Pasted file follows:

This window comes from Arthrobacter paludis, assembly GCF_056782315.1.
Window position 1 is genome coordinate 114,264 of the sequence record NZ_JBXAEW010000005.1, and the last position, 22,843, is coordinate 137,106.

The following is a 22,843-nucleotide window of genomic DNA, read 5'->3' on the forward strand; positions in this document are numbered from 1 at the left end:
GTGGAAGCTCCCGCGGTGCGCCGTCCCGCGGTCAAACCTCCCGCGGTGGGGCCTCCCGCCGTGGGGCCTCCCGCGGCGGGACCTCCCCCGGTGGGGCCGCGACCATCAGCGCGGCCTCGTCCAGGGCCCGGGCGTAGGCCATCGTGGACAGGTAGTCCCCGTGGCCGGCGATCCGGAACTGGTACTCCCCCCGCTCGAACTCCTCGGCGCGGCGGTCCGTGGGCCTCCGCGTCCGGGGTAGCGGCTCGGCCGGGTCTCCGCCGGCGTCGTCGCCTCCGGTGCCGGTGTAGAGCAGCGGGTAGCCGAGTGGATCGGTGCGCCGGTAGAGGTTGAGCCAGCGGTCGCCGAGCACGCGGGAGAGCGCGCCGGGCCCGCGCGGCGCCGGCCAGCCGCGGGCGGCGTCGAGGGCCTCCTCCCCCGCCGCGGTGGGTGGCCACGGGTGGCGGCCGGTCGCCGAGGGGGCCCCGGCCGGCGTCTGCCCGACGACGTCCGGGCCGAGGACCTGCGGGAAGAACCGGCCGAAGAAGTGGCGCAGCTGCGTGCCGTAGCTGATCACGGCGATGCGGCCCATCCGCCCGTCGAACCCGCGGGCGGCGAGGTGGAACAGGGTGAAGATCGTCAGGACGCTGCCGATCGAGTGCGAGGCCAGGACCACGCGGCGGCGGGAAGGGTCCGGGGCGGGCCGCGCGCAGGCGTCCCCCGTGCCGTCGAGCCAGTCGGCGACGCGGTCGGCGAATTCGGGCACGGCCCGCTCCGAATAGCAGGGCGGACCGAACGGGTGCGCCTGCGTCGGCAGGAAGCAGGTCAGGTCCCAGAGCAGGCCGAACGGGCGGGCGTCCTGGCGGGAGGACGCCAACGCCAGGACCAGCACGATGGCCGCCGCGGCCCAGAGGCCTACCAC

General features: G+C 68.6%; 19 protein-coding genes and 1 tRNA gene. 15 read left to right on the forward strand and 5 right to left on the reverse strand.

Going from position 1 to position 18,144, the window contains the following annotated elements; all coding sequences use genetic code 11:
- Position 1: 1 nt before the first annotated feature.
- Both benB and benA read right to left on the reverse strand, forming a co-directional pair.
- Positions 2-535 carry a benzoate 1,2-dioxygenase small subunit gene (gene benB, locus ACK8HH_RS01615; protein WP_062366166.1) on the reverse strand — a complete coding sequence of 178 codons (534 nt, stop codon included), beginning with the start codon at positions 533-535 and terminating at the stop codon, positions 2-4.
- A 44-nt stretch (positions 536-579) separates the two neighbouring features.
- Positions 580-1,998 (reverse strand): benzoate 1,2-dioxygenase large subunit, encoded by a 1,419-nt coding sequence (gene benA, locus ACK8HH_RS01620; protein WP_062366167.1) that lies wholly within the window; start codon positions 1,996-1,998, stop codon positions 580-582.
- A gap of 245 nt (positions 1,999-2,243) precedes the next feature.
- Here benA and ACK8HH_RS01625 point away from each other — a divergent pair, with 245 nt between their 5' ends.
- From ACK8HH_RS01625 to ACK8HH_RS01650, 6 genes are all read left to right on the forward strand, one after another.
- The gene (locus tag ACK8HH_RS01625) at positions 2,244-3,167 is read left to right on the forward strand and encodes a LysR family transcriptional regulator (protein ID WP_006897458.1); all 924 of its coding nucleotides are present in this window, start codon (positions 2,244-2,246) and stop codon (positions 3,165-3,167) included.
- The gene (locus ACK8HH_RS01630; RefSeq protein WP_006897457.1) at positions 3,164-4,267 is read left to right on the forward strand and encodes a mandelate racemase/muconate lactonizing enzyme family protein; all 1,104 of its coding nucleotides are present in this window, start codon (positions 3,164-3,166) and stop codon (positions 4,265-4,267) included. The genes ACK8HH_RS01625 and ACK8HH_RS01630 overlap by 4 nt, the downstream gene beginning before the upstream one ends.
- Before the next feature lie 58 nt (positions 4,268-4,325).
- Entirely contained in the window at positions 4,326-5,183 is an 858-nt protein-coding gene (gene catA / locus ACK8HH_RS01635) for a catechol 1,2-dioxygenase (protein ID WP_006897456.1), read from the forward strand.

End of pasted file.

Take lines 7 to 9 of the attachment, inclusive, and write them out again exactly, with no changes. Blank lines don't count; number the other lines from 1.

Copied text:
- Position 1: 1 nt before the first annotated feature.
- Both benB and benA read right to left on the reverse strand, forming a co-directional pair.
- Positions 2-535 carry a benzoate 1,2-dioxygenase small subunit gene (gene benB, locus ACK8HH_RS01615; protein WP_062366166.1) on the reverse strand — a complete coding sequence of 178 codons (534 nt, stop codon included), beginning with the start codon at positions 533-535 and terminating at the stop codon, positions 2-4.